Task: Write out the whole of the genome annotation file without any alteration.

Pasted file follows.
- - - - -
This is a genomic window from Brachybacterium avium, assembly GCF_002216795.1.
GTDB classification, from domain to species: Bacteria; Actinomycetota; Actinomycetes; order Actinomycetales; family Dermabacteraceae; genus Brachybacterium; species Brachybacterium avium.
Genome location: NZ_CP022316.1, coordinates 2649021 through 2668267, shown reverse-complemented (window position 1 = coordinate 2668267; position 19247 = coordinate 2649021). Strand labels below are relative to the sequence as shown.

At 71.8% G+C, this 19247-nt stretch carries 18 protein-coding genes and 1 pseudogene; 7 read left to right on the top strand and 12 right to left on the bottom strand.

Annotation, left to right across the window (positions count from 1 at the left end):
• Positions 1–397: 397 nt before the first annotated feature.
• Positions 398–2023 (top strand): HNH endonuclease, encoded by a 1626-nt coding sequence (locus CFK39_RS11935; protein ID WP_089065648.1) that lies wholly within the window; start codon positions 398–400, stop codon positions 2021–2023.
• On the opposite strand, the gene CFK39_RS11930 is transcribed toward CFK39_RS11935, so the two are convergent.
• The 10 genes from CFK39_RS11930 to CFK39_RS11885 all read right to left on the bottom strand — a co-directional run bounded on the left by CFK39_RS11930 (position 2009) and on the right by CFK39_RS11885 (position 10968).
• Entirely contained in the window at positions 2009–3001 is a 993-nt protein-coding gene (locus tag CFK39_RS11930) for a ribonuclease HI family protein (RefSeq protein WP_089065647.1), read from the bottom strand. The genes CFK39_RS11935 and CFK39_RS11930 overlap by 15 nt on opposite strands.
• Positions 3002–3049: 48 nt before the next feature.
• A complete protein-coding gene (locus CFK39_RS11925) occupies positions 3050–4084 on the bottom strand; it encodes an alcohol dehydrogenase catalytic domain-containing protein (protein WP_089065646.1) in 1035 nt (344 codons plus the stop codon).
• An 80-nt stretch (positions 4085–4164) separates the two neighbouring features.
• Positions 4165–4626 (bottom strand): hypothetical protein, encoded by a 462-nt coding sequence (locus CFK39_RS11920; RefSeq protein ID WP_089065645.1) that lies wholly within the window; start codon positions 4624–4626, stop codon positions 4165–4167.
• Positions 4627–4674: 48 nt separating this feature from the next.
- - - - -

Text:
This is a genomic window from Brachybacterium avium, assembly GCF_002216795.1.
GTDB classification, from domain to species: Bacteria; Actinomycetota; Actinomycetes; order Actinomycetales; family Dermabacteraceae; genus Brachybacterium; species Brachybacterium avium.
Genome location: NZ_CP022316.1, coordinates 2649021 through 2668267, shown reverse-complemented (window position 1 = coordinate 2668267; position 19247 = coordinate 2649021). Strand labels below are relative to the sequence as shown.

At 71.8% G+C, this 19247-nt stretch carries 18 protein-coding genes and 1 pseudogene; 7 read left to right on the top strand and 12 right to left on the bottom strand.

Annotation, left to right across the window (positions count from 1 at the left end):
• Positions 1–397: 397 nt before the first annotated feature.
• Positions 398–2023 (top strand): HNH endonuclease, encoded by a 1626-nt coding sequence (locus CFK39_RS11935; protein ID WP_089065648.1) that lies wholly within the window; start codon positions 398–400, stop codon positions 2021–2023.
• On the opposite strand, the gene CFK39_RS11930 is transcribed toward CFK39_RS11935, so the two are convergent.
• The 10 genes from CFK39_RS11930 to CFK39_RS11885 all read right to left on the bottom strand — a co-directional run bounded on the left by CFK39_RS11930 (position 2009) and on the right by CFK39_RS11885 (position 10968).
• Entirely contained in the window at positions 2009–3001 is a 993-nt protein-coding gene (locus tag CFK39_RS11930) for a ribonuclease HI family protein (RefSeq protein WP_089065647.1), read from the bottom strand. The genes CFK39_RS11935 and CFK39_RS11930 overlap by 15 nt on opposite strands.
• Positions 3002–3049: 48 nt before the next feature.
• A complete protein-coding gene (locus CFK39_RS11925) occupies positions 3050–4084 on the bottom strand; it encodes an alcohol dehydrogenase catalytic domain-containing protein (protein WP_089065646.1) in 1035 nt (344 codons plus the stop codon).
• An 80-nt stretch (positions 4085–4164) separates the two neighbouring features.
• Positions 4165–4626 (bottom strand): hypothetical protein, encoded by a 462-nt coding sequence (locus CFK39_RS11920; RefSeq protein ID WP_089065645.1) that lies wholly within the window; start codon positions 4624–4626, stop codon positions 4165–4167.
• Positions 4627–4674: 48 nt separating this feature from the next.